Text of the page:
On this day in 1903, Orville and Wilbur Wright make the first sustained, powered flight of a heavier-than-air machine under the complete control of the pilot.
You might know the headline about their history-making flight at Kitty Hawk, but do you know the rest of their story? The Wright brothers’ story is a wonderful example of the entrepreneurial spirit that has made America great!
The brothers’ interest in aviation started early. Their father once gave them a rubber-band powered helicopter toy, and they spent hours examining it. The brothers studied its mechanics and soon figured out how to make their own copies. This method of self-study would serve them well in future years, because they never completed their formal education. As adults, they owned a bicycle and repair shop, but they used the repair rooms at the back of the shop to experiment with flight. They wrote the Smithsonian, asking for books. They observed flight in nature. For instance, they watched buzzards, which convinced them that it “is possible to fly without motors, but not without knowledge and skill.”
They started by making gliders. They tested and retested their gliders, slowly perfecting their ability to control and operate these machines. Soon, they decided they were ready to move on to powered flight.
At this point in aviation history, many inventors were focused on building large engines that could power through the air, basically trying to fly by brute force. The Wright brothers had different ideas. They instead focused on lighter engines that would rely on a pilot’s skill to maneuver in the air.
They took a plane to Kitty Hawk for a trial run on December 14, 1903. Wilbur was piloting that day, but the plane stalled and crashed. The brothers repaired the plane, and on December 17, it was Orville’s turn to try. Orville managed to get that plane up in the air for 12 seconds! The brothers gave the plane several more tries, taking turns on who would pilot the craft. On the fourth try, Wilbur flew the plane for just under a minute.
Orville described the final trip: “At just 12 o’clock Will started on the fourth and last trip. The machine started off with its ups and downs as it had before, but by the time he had gone over three or four hundred feet he had it under much better control, and was traveling on a fairly even course. It proceeded in this manner till it reached a small hummock out about 800 feet from the starting ways, when it began its pitching again and suddenly darted into the ground.”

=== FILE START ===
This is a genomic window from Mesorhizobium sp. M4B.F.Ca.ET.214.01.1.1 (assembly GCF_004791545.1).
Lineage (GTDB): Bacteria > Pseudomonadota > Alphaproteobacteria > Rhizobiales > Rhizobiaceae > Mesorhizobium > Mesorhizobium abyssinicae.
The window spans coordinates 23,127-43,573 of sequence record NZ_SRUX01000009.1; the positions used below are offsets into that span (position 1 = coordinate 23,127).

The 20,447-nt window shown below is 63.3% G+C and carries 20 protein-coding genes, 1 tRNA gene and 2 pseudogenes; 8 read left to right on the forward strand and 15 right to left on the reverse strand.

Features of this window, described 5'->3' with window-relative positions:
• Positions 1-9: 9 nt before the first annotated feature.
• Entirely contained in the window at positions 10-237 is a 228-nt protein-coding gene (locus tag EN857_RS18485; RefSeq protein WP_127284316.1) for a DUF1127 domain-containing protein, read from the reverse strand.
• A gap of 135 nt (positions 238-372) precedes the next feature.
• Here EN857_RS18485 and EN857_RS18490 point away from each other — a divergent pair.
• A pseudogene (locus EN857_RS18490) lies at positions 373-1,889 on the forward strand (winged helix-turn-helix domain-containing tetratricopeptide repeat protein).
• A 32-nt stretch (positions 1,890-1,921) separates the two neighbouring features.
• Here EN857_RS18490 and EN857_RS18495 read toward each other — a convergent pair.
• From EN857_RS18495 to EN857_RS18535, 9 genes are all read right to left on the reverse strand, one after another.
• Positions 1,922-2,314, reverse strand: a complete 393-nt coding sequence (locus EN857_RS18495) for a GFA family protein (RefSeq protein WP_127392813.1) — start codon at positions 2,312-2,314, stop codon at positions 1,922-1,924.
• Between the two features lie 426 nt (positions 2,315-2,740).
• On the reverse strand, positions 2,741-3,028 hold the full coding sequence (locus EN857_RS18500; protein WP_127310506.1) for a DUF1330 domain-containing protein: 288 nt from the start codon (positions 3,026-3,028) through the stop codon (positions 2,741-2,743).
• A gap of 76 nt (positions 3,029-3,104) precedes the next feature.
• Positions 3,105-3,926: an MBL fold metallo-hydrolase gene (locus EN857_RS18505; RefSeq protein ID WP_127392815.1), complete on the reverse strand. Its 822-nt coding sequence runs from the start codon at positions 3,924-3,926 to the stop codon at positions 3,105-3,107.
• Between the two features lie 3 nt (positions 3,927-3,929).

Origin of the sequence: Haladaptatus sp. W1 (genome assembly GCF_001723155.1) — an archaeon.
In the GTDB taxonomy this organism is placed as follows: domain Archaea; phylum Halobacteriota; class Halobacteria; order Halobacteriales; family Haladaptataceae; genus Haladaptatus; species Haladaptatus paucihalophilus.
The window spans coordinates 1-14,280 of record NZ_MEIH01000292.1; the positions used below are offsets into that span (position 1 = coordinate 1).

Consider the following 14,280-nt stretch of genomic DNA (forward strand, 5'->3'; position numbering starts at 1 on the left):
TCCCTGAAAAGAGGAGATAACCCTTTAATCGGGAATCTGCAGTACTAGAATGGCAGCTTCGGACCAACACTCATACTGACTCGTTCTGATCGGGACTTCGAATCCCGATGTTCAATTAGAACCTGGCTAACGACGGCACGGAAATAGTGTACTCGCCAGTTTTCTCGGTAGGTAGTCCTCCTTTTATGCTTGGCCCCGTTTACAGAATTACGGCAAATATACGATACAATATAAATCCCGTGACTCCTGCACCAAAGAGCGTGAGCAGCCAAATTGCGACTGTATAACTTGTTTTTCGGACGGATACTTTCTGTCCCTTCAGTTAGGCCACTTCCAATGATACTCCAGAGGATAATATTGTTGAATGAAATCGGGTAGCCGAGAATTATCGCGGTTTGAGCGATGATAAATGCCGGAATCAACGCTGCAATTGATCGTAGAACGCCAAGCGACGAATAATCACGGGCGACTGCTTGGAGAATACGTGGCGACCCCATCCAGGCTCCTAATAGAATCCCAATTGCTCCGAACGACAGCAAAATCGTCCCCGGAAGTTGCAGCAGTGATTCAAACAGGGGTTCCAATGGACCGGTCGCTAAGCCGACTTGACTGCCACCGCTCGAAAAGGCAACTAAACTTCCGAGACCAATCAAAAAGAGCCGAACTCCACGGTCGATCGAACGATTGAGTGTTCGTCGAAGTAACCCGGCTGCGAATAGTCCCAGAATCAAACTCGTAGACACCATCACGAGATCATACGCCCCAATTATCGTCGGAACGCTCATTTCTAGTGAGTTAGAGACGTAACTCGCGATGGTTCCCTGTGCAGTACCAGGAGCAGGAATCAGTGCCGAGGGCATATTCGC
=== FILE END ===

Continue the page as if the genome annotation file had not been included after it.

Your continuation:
The rough landing damaged the plane. Matters were complicated still further when the plane rolled over in a sudden gust of wind. No more attempts could be made that day, but the brothers had accomplished an important feat. Other inventors began working to catch up with them. In the meantime, the Wright brothers sought a patent for their work. And they conducted tests that were even more successful than those flown at Kitty Hawk. For instance, they flew the first circular route in 1904. They soon achieved a military contract to build a plane.
Wilbur once wrote that he had a “disease” because he was “afflicted with the belief that flight is possible to man.” But hard work and perseverance turned that “disease” into something beautiful. Orville and Wilbur turned the “impossible” into “possible.” And, today, 112 years later, the “possible,” has become normal—even boring and routine.
American ingenuity at work!
P.S. Please note that there is a competing claim to the Wright brother’s title to be the first in flight, but I am going with the Smithsonian National Air and Space Museum on this one.
1903-The First Flight (Wright Brothers National Memorial; National Park Service website)
David McCullough, The Wright Brothers (2015)
James Tobin, To Conquer the Air: The Wright Brothers and the Great Race for Flight (2003)
Letter from Wilbur Wright to Octave Chanute (May 13, 1900) (available HERE)
Tom Crouch, Air and Space Curator: The Wright Brothers Were Most Definitely the First in Flight (Smithsonian Mag.; Mar. 18, 2013)
Who were Wilbur and Orville? (Smithsonian National Air and Space Museum website)
Wilbur Wright's Life Story (Dayton Aviation Heritage; National Park Service website)